Once the amplifier A4 conducts, the amplitude of the resultant pulsed signal or alarm signal is such as to cause switching transistors Q1 and/or Q2 to conduct and respectively enable the transmitter 42 or a 2700 hertz oscillator 58 which is coupled to the annuciator or piezoelectric sounder 32 contained within the housing 2. The annuciator 32 produces a corresponding pulsed output in relation to the summed input. Although a pulsed output is preferably produced, it is to be appreciated that the sounder 32 may continuously annunciate the alarm.
In lieu of providing an audible alarm annunciation or in combination therewith, the detected alarm output from the summing junction J1 is coupled to a programmable delay network 60 and a switching transistor Q1 which enables after a selectably delay the transmitter 42. The particular delay is determined by which of the resistors R21 to R23 are selected by switches SW5 to SW7 and shunted with resistor R24 and capaciter C12 to establish an appropriate time delay constant.
As mentioned, the time delay can also be totally disabled. Generally though a delay is desirable to prevent the notification of false alarms to a central station (not shown) in communication with the transmitter and also to enable on site security personnel to confirm a difficulty, prior to notifying the system controller.
More particularly, the modified square wave output at junction J1, which corresponds to how vigorous the piezoelectric strip 10 was activated, is passed through squaring inverters A5 and A6 and diode D3 to the switches SW5 to SW7. The switches determine the time constant of the RC network comprised of resistors R21 to R24 with capacitor C12. The correspondingly delayed voltage via inverters A14 and A15 activates pull down transistor Q1 and the output of which activates the radio transmitter 42. Thus, switches SW1 to SW7 control how vigorously the piezoelectric element 12 must be activated and how long before an output activates the transmitter 42.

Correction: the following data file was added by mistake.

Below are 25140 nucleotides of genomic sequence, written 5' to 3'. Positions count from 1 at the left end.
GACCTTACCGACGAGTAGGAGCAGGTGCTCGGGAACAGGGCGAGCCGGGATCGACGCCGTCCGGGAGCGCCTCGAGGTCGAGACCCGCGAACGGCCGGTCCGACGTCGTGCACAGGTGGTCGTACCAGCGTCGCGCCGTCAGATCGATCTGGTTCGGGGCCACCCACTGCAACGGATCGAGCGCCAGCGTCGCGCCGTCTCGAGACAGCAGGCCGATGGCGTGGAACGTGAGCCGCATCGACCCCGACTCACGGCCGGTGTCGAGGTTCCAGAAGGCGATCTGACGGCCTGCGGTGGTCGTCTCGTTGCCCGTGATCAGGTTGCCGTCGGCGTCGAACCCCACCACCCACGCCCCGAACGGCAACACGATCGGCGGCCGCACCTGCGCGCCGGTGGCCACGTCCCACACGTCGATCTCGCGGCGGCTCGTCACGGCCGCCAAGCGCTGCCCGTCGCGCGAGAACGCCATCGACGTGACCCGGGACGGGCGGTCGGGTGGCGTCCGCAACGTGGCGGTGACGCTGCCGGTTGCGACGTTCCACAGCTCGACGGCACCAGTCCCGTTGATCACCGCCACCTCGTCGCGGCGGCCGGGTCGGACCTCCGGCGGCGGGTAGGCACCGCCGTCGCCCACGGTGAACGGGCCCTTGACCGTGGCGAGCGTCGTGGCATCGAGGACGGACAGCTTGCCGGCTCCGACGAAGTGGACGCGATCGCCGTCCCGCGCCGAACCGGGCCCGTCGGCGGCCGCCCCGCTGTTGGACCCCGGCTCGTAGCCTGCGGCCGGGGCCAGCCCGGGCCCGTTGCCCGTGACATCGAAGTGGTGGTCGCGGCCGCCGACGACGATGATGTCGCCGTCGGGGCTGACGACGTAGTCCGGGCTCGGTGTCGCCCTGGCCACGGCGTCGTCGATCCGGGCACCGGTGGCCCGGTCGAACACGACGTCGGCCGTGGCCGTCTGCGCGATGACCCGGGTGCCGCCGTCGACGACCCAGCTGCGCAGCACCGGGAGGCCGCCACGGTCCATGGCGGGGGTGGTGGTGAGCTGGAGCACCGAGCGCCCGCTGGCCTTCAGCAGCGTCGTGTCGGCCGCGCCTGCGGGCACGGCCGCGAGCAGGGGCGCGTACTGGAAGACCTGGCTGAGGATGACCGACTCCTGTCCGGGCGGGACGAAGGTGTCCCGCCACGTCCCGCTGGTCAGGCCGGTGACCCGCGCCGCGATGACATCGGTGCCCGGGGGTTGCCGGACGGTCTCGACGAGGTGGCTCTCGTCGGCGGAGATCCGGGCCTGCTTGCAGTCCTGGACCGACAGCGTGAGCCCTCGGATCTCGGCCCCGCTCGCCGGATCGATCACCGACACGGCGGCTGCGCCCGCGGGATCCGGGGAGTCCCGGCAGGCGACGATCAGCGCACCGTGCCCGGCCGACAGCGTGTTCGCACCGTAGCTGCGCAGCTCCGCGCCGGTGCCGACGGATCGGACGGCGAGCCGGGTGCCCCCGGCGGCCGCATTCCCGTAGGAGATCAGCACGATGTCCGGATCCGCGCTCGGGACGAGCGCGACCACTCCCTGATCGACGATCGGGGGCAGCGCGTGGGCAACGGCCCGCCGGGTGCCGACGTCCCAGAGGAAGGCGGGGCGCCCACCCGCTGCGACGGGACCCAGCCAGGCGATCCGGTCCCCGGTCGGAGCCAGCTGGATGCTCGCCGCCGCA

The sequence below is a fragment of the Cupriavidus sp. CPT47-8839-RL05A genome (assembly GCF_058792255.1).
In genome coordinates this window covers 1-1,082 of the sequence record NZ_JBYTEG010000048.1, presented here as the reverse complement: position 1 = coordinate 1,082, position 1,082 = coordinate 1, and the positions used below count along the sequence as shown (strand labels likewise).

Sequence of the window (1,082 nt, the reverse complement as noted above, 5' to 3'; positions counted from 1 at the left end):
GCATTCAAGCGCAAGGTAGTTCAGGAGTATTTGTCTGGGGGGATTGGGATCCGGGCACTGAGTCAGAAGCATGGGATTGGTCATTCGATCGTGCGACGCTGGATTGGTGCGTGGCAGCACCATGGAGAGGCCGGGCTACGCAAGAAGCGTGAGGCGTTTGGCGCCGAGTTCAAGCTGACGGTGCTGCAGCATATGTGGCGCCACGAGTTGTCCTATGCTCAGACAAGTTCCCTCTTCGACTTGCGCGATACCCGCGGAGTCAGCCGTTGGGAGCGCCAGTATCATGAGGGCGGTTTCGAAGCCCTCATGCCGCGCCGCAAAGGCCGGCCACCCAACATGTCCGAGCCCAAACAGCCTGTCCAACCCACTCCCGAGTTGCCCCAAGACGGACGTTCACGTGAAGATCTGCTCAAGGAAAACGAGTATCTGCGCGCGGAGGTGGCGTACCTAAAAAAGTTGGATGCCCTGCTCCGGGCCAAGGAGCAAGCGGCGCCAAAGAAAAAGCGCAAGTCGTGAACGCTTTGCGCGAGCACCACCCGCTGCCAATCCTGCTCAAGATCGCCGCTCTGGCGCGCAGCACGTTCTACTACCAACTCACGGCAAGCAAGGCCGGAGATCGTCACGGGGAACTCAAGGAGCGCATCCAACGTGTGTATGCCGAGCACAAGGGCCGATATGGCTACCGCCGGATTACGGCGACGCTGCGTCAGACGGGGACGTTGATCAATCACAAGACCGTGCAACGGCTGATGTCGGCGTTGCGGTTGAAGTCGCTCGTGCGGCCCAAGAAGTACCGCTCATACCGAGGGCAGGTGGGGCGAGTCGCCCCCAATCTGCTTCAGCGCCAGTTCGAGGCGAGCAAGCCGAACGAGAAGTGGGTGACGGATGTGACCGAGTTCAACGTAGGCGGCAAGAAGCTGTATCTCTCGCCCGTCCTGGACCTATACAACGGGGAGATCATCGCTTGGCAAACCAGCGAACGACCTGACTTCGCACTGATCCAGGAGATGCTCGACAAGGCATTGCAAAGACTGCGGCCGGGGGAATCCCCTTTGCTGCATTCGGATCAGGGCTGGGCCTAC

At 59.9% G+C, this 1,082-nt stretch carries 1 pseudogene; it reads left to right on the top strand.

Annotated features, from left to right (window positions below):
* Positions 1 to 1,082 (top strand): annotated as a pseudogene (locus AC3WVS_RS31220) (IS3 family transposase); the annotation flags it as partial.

While the present invention has been described with respect to its presently preferred construction and various modifications and improvements thereto, it is to appreciated that still other variations might suggest themselves to those of skill in the art. Accordingly, it is contemplated that the following claims should be interpreted to include all those equivalent embodiments within the spirit and scope thereof.
|Cited Patent||Filing date||Publication date||Applicant||Title|
|US3588858 *||Jun 7, 1968||Jun 28, 1971||Atlantic Richfield Co||Safety alarm system|
|US3760402 *||Apr 3, 1972||Sep 18, 1973||Cerberus Ag||Electrical installation for protecting movable items|
|US4737110 *||Jan 15, 1987||Apr 12, 1988||Sony Corporation||Monitoring apparatus for training devices|
|US5004999 *||Dec 21, 1989||Apr 2, 1991||Honeywell, Inc.||Extended RF range alarm system|
|Citing Patent||Filing date||Publication date||Applicant||Title|
|US5512874 *||May 4, 1994||Apr 30, 1996||T. B. Poston||Security device|
|US5640143 *||Feb 6, 1995||Jun 17, 1997||Mytech Corporation||Occupancy sensor and method of operating same|
|US5757270 *||Aug 2, 1996||May 26, 1998||Fujitsu Limited||Antitheft device|
|US6078253 *||Oct 15, 1997||Jun 20, 2000||Mytech Corporation||Occupancy sensor and method of operating same|
|US6415205||Aug 26, 1999||Jul 2, 2002||Mytech Corporation||Occupancy sensor and method of operating same|
|US6424261 *||Mar 26, 2001||Jul 23, 2002||Staplethorne Xtra Sense Limited||Sensor systems|
|US6472993||Oct 16, 2001||Oct 29, 2002||Pittway Corp.||Singular housing window or door intrusion detector using earth magnetic field sensor|